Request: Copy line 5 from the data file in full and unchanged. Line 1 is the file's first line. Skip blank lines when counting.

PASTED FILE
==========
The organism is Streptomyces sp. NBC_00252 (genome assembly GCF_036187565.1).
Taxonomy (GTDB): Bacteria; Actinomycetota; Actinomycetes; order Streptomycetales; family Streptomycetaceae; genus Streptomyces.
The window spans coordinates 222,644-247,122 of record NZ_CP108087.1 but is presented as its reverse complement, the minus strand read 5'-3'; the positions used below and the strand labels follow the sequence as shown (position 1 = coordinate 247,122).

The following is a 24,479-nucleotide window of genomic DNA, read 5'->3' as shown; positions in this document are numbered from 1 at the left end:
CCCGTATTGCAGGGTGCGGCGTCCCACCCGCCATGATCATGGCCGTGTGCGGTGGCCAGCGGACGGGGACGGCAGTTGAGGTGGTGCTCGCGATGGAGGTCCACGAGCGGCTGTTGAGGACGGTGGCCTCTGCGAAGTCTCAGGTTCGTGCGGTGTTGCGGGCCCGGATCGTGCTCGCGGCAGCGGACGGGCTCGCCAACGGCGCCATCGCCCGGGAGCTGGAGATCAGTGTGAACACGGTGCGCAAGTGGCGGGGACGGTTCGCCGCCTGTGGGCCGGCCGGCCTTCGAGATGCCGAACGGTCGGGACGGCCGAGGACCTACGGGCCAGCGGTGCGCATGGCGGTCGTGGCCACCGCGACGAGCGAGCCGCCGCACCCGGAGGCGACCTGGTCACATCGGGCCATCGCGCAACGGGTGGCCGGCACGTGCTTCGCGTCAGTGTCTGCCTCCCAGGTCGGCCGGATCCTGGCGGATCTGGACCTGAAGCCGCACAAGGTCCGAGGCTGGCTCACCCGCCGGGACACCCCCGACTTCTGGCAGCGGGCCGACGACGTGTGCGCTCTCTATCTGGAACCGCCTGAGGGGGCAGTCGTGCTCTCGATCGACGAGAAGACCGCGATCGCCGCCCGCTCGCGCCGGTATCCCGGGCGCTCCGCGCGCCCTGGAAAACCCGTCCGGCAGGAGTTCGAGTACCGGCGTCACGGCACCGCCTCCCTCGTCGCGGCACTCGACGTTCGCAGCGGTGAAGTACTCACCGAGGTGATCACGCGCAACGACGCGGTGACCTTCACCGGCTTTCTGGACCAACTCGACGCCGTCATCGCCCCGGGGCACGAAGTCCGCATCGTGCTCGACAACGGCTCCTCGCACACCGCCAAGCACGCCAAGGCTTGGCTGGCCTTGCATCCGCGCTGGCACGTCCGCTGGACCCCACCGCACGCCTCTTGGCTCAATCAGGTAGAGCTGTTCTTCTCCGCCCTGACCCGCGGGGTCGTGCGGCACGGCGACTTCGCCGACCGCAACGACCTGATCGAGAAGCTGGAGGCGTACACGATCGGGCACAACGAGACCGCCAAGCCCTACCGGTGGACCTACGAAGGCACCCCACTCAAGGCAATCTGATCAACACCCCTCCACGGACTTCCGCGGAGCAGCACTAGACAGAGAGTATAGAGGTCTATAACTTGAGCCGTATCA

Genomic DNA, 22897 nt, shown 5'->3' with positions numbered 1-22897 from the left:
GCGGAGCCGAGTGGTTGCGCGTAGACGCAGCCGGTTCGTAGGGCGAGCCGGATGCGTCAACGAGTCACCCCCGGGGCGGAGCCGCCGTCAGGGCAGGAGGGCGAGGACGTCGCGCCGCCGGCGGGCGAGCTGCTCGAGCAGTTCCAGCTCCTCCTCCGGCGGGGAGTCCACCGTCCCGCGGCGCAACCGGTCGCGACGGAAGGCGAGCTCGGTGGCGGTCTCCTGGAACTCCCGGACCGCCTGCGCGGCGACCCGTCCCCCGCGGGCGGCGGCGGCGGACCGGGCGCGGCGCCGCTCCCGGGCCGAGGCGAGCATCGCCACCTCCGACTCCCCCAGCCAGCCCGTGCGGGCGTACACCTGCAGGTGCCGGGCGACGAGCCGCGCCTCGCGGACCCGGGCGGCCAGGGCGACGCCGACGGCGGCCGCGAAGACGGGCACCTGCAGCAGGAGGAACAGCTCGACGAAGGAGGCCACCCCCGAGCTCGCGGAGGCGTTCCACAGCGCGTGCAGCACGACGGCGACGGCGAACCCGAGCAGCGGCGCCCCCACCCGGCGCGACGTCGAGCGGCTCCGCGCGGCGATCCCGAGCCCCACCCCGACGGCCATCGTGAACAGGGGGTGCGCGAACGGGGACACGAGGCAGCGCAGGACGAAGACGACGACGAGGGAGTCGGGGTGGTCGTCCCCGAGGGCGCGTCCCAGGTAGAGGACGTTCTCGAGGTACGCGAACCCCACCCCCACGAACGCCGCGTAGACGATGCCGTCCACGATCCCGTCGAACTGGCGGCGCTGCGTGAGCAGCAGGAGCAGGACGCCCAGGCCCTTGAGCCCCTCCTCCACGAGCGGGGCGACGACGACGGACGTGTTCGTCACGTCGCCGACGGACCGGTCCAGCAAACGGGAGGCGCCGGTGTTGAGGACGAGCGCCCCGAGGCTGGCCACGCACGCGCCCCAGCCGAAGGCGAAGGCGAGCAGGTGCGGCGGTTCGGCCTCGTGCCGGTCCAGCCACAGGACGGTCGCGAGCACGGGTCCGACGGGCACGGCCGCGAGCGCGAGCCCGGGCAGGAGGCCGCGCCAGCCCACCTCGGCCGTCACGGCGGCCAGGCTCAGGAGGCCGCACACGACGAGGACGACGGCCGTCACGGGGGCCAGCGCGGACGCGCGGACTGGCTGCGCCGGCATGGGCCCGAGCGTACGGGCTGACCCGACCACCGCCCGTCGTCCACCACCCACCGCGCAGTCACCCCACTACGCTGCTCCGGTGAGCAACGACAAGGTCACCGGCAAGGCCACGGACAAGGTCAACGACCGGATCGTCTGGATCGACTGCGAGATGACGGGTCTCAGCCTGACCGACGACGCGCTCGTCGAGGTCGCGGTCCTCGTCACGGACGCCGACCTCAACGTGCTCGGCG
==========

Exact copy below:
CCCGTATTGCAGGGTGCGGCGTCCCACCCGCCATGATCATGGCCGTGTGCGGTGGCCAGCGGACGGGGACGGCAGTTGAGGTGGTGCTCGCGATGGAGGTCCACGAGCGGCTGTTGAGGACGGTGGCCTCTGCGAAGTCTCAGGTTCGTGCGGTGTTGCGGGCCCGGATCGTGCTCGCGGCAGCGGACGGGCTCGCCAACGGCGCCATCGCCCGGGAGCTGGAGATCAGTGTGAACACGGTGCGCAAGTGGCGGGGACGGTTCGCCGCCTGTGGGCCGGCCGGCCTTCGAGATGCCGAACGGTCGGGACGGCCGAGGACCTACGGGCCAGCGGTGCGCATGGCGGTCGTGGCCACCGCGACGAGCGAGCCGCCGCACCCGGAGGCGACCTGGTCACATCGGGCCATCGCGCAACGGGTGGCCGGCACGTGCTTCGCGTCAGTGTCTGCCTCCCAGGTCGGCCGGATCCTGGCGGATCTGGACCTGAAGCCGCACAAGGTCCGAGGCTGGCTCACCCGCCGGGACACCCCCGACTTCTGGCAGCGGGCCGACGACGTGTGCGCTCTCTATCTGGAACCGCCTGAGGGGGCAGTCGTGCTCTCGATCGACGAGAAGACCGCGATCGCCGCCCGCTCGCGCCGGTATCCCGGGCGCTCCGCGCGCCCTGGAAAACCCGTCCGGCAGGAGTTCGAGTACCGGCGTCACGGCACCGCCTCCCTCGTCGCGGCACTCGACGTTCGCAGCGGTGAAGTACTCACCGAGGTGATCACGCGCAACGACGCGGTGACCTTCACCGGCTTTCTGGACCAACTCGACGCCGTCATCGCCCCGGGGCACGAAGTCCGCATCGTGCTCGACAACGGCTCCTCGCACACCGCCAAGCACGCCAAGGCTTGGCTGGCCTTGCATCCGCGCTGGCACGTCCGCTGGACCCCACCGCACGCCTCTTGGCTCAATCAGGTAGAGCTGTTCTTCTCCGCCCTGACCCGCGGGGTCGTGCGGCACGGCGACTTCGCCGACCGCAACGACCTGATCGAGAAGCTGGAGGCGTACACGATCGGGCACAACGAGACCGCCAAGCCCTACCGGTGGACCTACGAAGGCACCCCACTCAAGGCAATCTGATCAACACCCCTCCACGGACTTCCGCGGAGCAGCACTAGACAGAGAGTATAGAGGTCTATAACTTGAGCCGTATCA